Entornointeligente.com / COVID-19, or the coronavirus, has placed unprecedented pressures on our healthcare system. Thanks to front-line healthcare workers, many who were seriously ill have survived. With the passage of time, however, post-recovery effects are becoming evident.
The National Institutes of Health has warned of the potential increase in “long COVID”, which refers to the post-acute stage of SARS-CoV2 infections.
Some long COVID symptoms include difficulty breathing, weakness and fatigue, palpitations and dizziness, all which can have potential impact on mobility and return to full function. Long COVID symptoms can be present, not just in individuals who are hospitalised but also in those who are recovering at home. Locally, we have just started to talk about improving the health status of those who may have persistent symptoms after COVID-19 infection.
The good news is that physical therapists, working closely with the medical team, can help with recovery from these COVID-19-related symptoms. Physical therapists spend at least four years in training to become experts in the design and delivery of exercise prescriptions and are familiar with the management of respiratory symptoms as well as movement-related problems. Their medical skill set is particularly relevant in the context of COVID-19 where rehabilitation needs may be amplified by underlying health conditions, as well as diminished health associated with the ageing process.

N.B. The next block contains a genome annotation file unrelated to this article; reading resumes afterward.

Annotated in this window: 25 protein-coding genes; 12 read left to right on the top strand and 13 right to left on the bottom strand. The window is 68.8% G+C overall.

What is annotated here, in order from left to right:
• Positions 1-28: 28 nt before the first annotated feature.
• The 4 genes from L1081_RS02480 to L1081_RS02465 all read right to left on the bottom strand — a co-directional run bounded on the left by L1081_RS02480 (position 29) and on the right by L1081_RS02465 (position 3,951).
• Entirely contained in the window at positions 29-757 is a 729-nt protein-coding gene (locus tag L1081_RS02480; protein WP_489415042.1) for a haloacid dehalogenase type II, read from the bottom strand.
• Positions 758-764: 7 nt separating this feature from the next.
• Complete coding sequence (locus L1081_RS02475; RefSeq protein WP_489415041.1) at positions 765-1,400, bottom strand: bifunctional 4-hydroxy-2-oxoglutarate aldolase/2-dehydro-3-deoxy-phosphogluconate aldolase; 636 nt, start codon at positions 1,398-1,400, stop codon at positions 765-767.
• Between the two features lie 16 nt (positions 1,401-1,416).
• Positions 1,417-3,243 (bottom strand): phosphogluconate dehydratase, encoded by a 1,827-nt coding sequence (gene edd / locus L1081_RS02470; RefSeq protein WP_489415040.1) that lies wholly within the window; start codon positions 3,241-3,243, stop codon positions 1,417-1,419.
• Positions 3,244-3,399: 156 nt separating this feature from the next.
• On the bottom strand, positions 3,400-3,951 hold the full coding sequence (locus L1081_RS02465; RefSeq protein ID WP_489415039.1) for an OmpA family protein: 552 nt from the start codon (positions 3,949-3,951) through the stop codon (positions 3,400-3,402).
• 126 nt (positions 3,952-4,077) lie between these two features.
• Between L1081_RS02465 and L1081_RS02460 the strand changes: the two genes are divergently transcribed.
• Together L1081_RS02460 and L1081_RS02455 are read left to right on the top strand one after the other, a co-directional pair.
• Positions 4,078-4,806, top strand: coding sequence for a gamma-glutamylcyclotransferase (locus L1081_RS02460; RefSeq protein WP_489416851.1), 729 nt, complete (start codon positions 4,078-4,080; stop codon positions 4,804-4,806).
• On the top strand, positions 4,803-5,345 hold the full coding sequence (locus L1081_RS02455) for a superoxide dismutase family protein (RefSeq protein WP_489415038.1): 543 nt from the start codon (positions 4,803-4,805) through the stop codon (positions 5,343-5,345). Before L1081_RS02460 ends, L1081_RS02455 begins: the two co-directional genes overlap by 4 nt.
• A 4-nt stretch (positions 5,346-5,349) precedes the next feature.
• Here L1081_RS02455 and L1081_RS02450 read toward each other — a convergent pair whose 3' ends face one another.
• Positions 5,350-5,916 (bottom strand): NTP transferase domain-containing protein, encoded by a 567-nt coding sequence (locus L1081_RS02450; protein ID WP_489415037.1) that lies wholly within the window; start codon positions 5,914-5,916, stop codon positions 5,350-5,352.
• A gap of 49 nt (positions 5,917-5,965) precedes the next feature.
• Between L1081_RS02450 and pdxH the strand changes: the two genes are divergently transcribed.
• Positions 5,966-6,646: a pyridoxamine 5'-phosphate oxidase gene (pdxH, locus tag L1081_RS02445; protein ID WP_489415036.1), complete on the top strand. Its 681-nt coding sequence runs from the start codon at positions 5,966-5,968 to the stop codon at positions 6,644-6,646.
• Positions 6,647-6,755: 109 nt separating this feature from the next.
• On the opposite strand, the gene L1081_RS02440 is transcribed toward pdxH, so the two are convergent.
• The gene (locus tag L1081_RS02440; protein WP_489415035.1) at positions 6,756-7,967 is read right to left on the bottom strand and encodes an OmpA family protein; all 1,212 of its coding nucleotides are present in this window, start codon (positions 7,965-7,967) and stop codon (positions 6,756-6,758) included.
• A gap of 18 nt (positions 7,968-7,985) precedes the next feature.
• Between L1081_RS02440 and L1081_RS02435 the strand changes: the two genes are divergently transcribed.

In the hospital setting physiotherapy plays an important role in the acute phase of COVID-19 hospitalisation by offering both respiratory and mobility care. Respiratory physiotherapy uses specific interventions to reduce shortness of breath, improve lung capacity and even to aid in reducing the impact of respiratory symptoms on mental health.
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LINK ORIGINAL: Jamaica Gleaner